Resisting Extinction offers practices for living and dying together on a damaged earth. Resisting Extinction invites us to not only look forward but to look around and notice what we are losing. Together our bodies live inside this ecological crisis. This ecological crisis is an identity crisis. Everything is shifting. Recognizing grief as a legitimate response to this multi-species mass extinction is a vital step to expanding our understanding of what it means to be alive in this swiftly transforming moment. We can’t rely on models that perpetuate this crisis. We need to practice embodied knowing to repair our relational field. We must hone our skills. to improvise, to play, to experiment, to be receptive, to be in the unknown and trust we have the resources in our bodies to negotiate, survive, and thrive.
Resisting Extinction unfolds as a series of three experiences:
- weather walk is a one-on-one performance journey. We will transform our small talk about the weather.
- the missing is an invisible performance that flickers on the periphery of our consciousness where critically endangered multi-species beings haunt the landscape.
- dying and decomposing practices allow us to collectively practice for potential climate realities.
It is suggested for audiences 12+.
Dying and Decomposing practice June 22, (Re-)Gaining Ecological Futures, Floating Berlin
Concept: Olive Bieringa
Direction & choreography: Olive Bieringa & Otto Ramstad
Sigrid Marie Kittelsaa Vesaas, Ornilia Ubisse, Hanna Filomen Mjåvatn, Kristina Gjems, Otto Ramstad, Olive Bieringa, Nina Wollny, Daniel Persson, Oliver Connew, Uma Ramstad, Laressa Dickey, Kosta Bogoievski, Josie Archer, Rachel Ruckstuhl-Mann, Olivia McGregor, Amit Noy, Maria Lothe, Eline Selgis, Helina Karvak, Laura Kvelstein, Nele Suisalu, Joanna Kalm
Writers: Olive Bieringa and Laressa Dickey
Costume design: Kristine Gjems
Producer in Tallinn: Ann Mirjam Vaikla
“…like an extended science lesson where I get to feel my body. Resisting Extinction became a ritual where I could reflect on the climate crisis and its consequences.” Marte Reithaug Sterud, Norsk Shakespeare Tidsskrift
“She transforms into the wounded creature embodying such beauty and horror in her death throes that grief wells up in my throat as I re-join the group.” Lyne Pringle, Theatreview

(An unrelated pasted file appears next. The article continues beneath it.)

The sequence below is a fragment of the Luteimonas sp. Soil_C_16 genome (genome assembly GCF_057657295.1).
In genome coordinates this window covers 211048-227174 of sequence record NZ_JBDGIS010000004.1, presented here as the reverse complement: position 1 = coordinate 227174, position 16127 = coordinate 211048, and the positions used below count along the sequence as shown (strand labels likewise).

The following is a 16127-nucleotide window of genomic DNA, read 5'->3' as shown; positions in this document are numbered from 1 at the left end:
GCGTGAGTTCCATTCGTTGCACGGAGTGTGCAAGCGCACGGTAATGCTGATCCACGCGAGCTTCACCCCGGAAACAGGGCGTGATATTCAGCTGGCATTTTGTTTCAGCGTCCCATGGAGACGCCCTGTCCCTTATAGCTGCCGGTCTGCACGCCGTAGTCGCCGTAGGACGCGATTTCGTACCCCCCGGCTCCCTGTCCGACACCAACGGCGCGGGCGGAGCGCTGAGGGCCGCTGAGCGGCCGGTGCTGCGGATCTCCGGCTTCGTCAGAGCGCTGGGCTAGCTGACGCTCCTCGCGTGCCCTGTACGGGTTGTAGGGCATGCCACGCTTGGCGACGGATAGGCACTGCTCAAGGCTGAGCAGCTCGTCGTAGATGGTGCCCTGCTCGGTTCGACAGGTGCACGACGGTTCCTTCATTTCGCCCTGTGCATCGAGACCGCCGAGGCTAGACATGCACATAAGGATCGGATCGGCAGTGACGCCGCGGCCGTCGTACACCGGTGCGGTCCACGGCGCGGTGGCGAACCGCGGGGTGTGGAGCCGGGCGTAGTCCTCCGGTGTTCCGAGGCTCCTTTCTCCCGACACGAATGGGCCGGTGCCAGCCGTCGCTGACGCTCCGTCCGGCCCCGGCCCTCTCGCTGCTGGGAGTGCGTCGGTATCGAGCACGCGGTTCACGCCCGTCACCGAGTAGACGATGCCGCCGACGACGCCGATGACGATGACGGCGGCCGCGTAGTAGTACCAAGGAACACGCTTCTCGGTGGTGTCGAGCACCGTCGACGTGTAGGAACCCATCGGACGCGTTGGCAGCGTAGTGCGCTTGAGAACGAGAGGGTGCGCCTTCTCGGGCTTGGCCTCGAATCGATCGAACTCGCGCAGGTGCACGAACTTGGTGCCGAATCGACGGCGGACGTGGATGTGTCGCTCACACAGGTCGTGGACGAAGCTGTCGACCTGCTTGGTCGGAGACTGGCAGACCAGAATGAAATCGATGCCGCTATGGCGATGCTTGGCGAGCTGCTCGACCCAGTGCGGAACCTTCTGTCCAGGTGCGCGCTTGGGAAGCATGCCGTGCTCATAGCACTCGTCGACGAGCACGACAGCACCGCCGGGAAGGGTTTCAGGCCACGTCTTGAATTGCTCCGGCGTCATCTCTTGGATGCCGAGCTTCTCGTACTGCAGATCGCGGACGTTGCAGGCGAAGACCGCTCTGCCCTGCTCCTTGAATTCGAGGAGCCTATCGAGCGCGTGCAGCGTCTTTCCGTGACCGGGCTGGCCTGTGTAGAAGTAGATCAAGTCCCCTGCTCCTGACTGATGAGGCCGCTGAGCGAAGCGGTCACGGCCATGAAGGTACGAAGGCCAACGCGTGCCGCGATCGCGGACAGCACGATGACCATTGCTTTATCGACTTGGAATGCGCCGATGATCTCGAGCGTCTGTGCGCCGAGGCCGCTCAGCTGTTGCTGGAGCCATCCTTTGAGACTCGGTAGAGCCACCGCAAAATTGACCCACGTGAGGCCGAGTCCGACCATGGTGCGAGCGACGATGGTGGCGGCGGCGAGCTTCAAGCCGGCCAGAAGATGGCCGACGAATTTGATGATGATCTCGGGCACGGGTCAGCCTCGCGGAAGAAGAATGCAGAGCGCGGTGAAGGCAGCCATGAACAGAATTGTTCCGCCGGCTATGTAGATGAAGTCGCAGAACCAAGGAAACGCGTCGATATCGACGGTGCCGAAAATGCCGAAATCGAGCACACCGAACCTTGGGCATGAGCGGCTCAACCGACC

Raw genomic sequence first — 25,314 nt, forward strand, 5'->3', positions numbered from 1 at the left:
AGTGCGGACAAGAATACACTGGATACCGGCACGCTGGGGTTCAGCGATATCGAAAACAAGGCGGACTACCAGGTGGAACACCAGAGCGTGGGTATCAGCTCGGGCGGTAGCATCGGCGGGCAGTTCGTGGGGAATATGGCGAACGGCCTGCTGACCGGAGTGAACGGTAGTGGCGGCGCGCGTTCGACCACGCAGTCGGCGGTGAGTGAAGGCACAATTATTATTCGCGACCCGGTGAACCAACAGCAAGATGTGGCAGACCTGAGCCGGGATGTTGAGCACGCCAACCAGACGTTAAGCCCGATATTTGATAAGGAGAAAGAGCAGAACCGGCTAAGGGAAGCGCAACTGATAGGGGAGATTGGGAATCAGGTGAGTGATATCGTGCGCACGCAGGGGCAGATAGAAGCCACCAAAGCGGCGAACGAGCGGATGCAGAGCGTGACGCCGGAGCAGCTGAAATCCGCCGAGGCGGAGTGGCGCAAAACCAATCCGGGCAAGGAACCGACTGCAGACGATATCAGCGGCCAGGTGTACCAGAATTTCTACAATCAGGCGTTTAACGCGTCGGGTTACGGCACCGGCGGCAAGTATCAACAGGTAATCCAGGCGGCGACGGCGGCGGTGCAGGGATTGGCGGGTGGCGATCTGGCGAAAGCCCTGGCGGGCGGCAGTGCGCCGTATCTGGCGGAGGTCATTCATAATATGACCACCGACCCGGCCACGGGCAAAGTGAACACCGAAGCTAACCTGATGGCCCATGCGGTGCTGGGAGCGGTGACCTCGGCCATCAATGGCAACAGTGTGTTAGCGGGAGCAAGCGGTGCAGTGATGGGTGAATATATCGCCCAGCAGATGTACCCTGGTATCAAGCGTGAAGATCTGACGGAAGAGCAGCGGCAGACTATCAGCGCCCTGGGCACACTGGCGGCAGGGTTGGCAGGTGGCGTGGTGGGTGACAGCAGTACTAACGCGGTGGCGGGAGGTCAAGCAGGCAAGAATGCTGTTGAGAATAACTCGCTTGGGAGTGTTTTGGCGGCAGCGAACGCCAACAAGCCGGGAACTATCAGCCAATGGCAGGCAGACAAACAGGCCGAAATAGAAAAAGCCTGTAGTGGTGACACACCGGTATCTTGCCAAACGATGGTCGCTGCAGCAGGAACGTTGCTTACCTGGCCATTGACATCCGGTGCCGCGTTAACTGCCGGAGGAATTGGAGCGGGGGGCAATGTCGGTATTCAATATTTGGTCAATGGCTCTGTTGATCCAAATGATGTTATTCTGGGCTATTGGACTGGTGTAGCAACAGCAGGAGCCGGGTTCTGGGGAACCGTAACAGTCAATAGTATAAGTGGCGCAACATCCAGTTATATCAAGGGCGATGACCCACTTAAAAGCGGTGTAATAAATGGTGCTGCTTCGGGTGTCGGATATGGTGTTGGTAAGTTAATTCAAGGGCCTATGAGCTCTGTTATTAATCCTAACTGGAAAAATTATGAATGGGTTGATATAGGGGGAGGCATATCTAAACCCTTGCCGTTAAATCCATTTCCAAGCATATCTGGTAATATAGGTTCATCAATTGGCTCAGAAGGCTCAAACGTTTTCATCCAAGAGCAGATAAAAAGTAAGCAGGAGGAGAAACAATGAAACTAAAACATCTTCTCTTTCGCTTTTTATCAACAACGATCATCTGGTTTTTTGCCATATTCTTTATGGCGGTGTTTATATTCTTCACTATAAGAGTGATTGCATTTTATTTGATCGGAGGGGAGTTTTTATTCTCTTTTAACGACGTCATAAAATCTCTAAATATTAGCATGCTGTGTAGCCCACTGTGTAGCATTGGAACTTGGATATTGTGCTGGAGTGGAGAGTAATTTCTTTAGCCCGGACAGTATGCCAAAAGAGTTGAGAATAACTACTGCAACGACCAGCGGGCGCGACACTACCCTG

“sometimes you go to see art and you know that this experience will follow the rest of your life … its changing something inside me … ” interview with audience Ellen Hageman, November 17, 2022
“A flight of kakas, orange armpits flashing, herald Bieringa’s strong articulate voice as she delivers an intricate informed text about the process of drowning. It is an horrifically beautiful thought experiment – it is astounding how these states can nestle so closely with each other.” Lyne Pringle, Theatreview
“Bieringa and Ramstad are deeply committed to their practice, to conversations, to inviting participants to connect more fully with their bodies to face dis-ease and the pains of our time. Its gruelling, honourable work as they grapple with the question of how this ‘practice’ can lead to action.” Lyne Pringle, Theatreview
“What Do You Do with the Mad That You Feel? BodyCartography Project’s Resisting Extinction. Amit Noy, a performer in this event, speaks to creators BodyCartography Project on making work in times of ecological grief.
Ecosomatic Practices for Living and Dying on a Damaged Earth
Tantsuruum, Tallinn, Estonia
Performance Arcade, Wellington, New Zealand
SITE, Farsta, Stockholm
Bærum Kulturhus, Bærum, Norway
DanseFestival Barents, Hammerfest
DansiT and Rosendal Theater in Trondheim
Field and Stream exhibit ArtStart, Rhinelander, Wisconsin, USA
The Embodiment Conference 2020, online
The Body-Mind Centering Conference 2020 online
Body IQ at the Somatics Academy, Berlin
Love in the Time of Covid online publication
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